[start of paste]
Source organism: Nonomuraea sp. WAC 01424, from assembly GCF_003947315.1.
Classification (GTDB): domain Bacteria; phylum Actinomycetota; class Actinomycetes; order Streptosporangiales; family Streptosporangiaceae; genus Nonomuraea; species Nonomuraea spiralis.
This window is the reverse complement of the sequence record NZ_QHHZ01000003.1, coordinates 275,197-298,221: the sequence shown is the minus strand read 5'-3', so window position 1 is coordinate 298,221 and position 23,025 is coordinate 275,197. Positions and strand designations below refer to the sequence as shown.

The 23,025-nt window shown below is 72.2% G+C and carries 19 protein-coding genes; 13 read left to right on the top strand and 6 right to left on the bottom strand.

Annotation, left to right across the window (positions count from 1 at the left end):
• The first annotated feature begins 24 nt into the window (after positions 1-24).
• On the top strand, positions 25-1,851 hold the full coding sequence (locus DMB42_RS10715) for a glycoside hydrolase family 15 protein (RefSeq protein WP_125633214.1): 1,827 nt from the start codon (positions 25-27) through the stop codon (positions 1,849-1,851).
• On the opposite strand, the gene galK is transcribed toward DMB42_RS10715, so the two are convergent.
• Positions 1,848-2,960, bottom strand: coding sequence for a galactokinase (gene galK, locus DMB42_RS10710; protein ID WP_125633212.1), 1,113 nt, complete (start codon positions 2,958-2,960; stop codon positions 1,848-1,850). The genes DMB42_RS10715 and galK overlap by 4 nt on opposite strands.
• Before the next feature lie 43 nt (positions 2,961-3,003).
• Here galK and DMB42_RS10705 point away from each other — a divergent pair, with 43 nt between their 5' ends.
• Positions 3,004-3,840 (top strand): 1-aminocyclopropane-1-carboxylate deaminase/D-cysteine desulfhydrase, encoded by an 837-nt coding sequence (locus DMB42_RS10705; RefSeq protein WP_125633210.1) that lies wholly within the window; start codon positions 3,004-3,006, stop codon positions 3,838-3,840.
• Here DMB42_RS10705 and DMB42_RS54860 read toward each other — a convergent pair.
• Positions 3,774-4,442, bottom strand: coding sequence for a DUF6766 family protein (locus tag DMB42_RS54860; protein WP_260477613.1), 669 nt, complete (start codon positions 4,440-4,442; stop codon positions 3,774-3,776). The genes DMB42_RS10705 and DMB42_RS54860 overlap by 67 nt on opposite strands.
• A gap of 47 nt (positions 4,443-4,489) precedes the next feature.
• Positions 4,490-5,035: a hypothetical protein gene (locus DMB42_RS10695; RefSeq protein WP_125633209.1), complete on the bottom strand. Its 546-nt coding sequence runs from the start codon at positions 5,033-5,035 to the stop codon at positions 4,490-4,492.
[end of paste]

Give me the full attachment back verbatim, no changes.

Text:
Source organism: Nonomuraea sp. WAC 01424, from assembly GCF_003947315.1.
Classification (GTDB): domain Bacteria; phylum Actinomycetota; class Actinomycetes; order Streptosporangiales; family Streptosporangiaceae; genus Nonomuraea; species Nonomuraea spiralis.
This window is the reverse complement of the sequence record NZ_QHHZ01000003.1, coordinates 275,197-298,221: the sequence shown is the minus strand read 5'-3', so window position 1 is coordinate 298,221 and position 23,025 is coordinate 275,197. Positions and strand designations below refer to the sequence as shown.

The 23,025-nt window shown below is 72.2% G+C and carries 19 protein-coding genes; 13 read left to right on the top strand and 6 right to left on the bottom strand.

Annotation, left to right across the window (positions count from 1 at the left end):
• The first annotated feature begins 24 nt into the window (after positions 1-24).
• On the top strand, positions 25-1,851 hold the full coding sequence (locus DMB42_RS10715) for a glycoside hydrolase family 15 protein (RefSeq protein WP_125633214.1): 1,827 nt from the start codon (positions 25-27) through the stop codon (positions 1,849-1,851).
• On the opposite strand, the gene galK is transcribed toward DMB42_RS10715, so the two are convergent.
• Positions 1,848-2,960, bottom strand: coding sequence for a galactokinase (gene galK, locus DMB42_RS10710; protein ID WP_125633212.1), 1,113 nt, complete (start codon positions 2,958-2,960; stop codon positions 1,848-1,850). The genes DMB42_RS10715 and galK overlap by 4 nt on opposite strands.
• Before the next feature lie 43 nt (positions 2,961-3,003).
• Here galK and DMB42_RS10705 point away from each other — a divergent pair, with 43 nt between their 5' ends.
• Positions 3,004-3,840 (top strand): 1-aminocyclopropane-1-carboxylate deaminase/D-cysteine desulfhydrase, encoded by an 837-nt coding sequence (locus DMB42_RS10705; RefSeq protein WP_125633210.1) that lies wholly within the window; start codon positions 3,004-3,006, stop codon positions 3,838-3,840.
• Here DMB42_RS10705 and DMB42_RS54860 read toward each other — a convergent pair.
• Positions 3,774-4,442, bottom strand: coding sequence for a DUF6766 family protein (locus tag DMB42_RS54860; protein WP_260477613.1), 669 nt, complete (start codon positions 4,440-4,442; stop codon positions 3,774-3,776). The genes DMB42_RS10705 and DMB42_RS54860 overlap by 67 nt on opposite strands.
• A gap of 47 nt (positions 4,443-4,489) precedes the next feature.
• Positions 4,490-5,035: a hypothetical protein gene (locus DMB42_RS10695; RefSeq protein WP_125633209.1), complete on the bottom strand. Its 546-nt coding sequence runs from the start codon at positions 5,033-5,035 to the stop codon at positions 4,490-4,492.